Académie française

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Académie française:

see French AcademyFrench Academy
(L'Académie française), learned society of France. It is one of the five societies of the Institut de France. Development
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Académie Française

 

a French scholarly institution devoted to the study of language and literature and the establishment of linguistic and literary standards, especially through the creation of a dictionary of the French language (1694; 8th ed., 1931–35) and a grammar (1932); the academy also awards several literary prizes. The Académie Française is part of the Institut de France and comprises 40 members, known as the Immortals. Founded in 1635 on the initiative of Cardinal Richelieu, it was abolished by the National Convention in 1793 but was reestablished in 1803.

In the 17th century the academy sought to influence the development of literature, but during the 18th century, having become a purely honorary institution, its authority diminished. The academy is marked by traditionalism and a resistance to innovation.

REFERENCES

Istoriia frantsuzskoi literatury, vol. 1. Moscow-Leningrad, 1946.
Oster, D. Histoire de l’Académie Française. Paris [1970].
References in periodicals archive ?
At the beginning of 1960, an article on laziness by Paul Morand is blocked by Georges Wildenstein for fear of De Gaulle, who was standing in the way of Morand's election into the Academie francaise.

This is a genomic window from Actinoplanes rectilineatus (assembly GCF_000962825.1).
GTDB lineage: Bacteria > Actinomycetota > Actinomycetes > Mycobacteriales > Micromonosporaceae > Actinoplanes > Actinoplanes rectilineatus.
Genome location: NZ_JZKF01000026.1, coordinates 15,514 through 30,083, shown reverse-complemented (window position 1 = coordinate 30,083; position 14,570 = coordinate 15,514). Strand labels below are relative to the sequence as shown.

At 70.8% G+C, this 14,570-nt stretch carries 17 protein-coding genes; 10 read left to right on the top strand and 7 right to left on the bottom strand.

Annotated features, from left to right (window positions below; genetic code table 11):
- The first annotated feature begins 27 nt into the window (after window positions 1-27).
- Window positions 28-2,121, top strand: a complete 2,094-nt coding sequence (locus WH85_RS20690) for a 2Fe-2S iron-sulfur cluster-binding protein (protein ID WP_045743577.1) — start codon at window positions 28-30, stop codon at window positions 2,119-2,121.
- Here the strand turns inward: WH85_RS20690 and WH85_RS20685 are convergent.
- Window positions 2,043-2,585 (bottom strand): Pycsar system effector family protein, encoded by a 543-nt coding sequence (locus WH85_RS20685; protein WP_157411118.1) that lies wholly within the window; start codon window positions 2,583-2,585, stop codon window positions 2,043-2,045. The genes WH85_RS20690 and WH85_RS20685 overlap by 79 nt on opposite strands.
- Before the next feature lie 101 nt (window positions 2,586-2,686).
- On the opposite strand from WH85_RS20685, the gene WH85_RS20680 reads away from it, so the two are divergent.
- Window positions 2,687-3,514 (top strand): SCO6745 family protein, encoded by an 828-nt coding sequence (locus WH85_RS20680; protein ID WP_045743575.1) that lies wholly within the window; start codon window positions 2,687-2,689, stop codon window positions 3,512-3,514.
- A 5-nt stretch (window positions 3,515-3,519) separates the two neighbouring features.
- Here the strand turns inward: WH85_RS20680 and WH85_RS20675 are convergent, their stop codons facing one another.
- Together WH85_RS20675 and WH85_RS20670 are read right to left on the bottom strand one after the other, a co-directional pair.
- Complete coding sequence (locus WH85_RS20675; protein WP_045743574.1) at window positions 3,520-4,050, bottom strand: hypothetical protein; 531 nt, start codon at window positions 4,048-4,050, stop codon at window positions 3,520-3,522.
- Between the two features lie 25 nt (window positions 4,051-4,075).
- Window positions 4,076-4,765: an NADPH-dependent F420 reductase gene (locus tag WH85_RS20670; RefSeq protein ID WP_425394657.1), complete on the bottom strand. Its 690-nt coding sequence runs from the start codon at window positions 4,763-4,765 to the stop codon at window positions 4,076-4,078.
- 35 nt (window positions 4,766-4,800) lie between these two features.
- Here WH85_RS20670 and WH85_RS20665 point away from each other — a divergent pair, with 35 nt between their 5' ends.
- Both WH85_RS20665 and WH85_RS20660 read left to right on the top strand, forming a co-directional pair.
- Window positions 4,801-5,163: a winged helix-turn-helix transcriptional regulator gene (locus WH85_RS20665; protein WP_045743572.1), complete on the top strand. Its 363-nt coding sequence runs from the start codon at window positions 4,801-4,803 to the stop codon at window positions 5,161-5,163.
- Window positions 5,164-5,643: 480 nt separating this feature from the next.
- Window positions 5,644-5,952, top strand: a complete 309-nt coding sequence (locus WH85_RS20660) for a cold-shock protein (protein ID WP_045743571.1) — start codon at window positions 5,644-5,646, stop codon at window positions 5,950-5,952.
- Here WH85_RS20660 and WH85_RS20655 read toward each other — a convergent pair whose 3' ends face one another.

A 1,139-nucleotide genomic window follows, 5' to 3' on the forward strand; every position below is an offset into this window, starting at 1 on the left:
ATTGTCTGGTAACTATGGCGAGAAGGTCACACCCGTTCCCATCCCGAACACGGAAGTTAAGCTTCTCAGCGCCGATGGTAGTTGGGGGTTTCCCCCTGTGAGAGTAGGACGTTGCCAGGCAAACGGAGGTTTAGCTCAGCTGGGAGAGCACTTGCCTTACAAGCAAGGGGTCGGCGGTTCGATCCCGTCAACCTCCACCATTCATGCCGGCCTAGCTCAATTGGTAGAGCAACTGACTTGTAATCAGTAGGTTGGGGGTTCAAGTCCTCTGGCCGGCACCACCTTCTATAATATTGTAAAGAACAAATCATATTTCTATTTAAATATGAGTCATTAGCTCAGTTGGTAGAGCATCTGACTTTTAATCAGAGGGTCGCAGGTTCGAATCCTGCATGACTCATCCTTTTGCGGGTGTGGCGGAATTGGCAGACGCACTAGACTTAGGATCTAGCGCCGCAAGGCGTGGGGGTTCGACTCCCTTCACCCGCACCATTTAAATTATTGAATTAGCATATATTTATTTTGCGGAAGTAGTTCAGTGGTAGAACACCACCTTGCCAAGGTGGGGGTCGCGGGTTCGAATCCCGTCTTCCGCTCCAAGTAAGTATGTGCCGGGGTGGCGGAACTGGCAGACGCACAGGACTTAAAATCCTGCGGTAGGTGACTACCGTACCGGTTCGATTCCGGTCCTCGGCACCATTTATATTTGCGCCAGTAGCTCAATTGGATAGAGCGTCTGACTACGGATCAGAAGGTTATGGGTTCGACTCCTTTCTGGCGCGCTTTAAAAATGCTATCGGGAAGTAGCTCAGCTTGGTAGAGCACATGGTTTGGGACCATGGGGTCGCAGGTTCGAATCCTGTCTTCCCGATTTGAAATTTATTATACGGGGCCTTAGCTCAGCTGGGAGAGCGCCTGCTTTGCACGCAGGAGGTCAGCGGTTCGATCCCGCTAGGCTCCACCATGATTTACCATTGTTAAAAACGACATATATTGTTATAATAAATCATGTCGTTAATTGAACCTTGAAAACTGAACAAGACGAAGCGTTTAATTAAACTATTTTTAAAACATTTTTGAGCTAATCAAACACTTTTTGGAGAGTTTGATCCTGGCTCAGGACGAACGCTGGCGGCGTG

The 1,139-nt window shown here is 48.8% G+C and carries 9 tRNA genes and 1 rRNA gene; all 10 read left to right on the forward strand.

He also contributed to several volumes of Faulkner's works in translation for La Pleiade (Gallimard), and among his latest works are two monographs on Philip Roth and Flannery O'Connor (Voix Americaines, Belin), and a biography of William Faulkner, Une Vie en romans (editions Aden) for which he was awarded several prizes last year, including the national Academie Francaise prize for biography.
Well, it's simple, secretary of the Academie Francaise Maurice Druon told the European Parliament this week: "The language of Montesquieu is unbeatable.
It's not the first time an institution has tried to maintain the integrity of its native tongue in our increasingly global world--the Academie Francaise has made efforts to prevent the influx of English words into the French language, with some success--but this may be the first time fines have been assessed on offenders
Les Bienveillantes, the debut novel from author Jonathan Littel, has been awarded the top literary prize of the Academie Francaise.
I've crashed weddings, funerals, high school reunions and the rules committee at the Academie francaise," reports one 30-something board crasher.
By contrast, the Academie Francaise struggles Canute-like to keep foreign terms from the Gallic tongue, expunging words like 'corner kick' from the French lexicon.
And that is why Baudelaire presented himself to the Academie Francaise.
Early scientific and scholarly publication was by a body usually under the patronage of royalty, aristocracy, church or state, such as the Academie Francaise, established in 1635, or the British Royal Society, which began publishing its Proceedings in the 17th century.
In 1635, Louis XIII granted the Academie Francaise its letters-patent; Conrart became its first head, the Secretaire Perpetuel.
The combination of knowing laughter and scorn with which he treats Jean Baptiste Lully, in particular, doubtless plays quite differently at the College de France or the Academie Francaise than it does in the U.
Or Viand becomes the celebrated "Pierre Loti," an extravagant, globe-trotting gamecock and seducer who adores fancy dress, frequents the glittering salon of Madame Adam, is an intimate of the queen of Romania, and is elected to the Academie Francaise.
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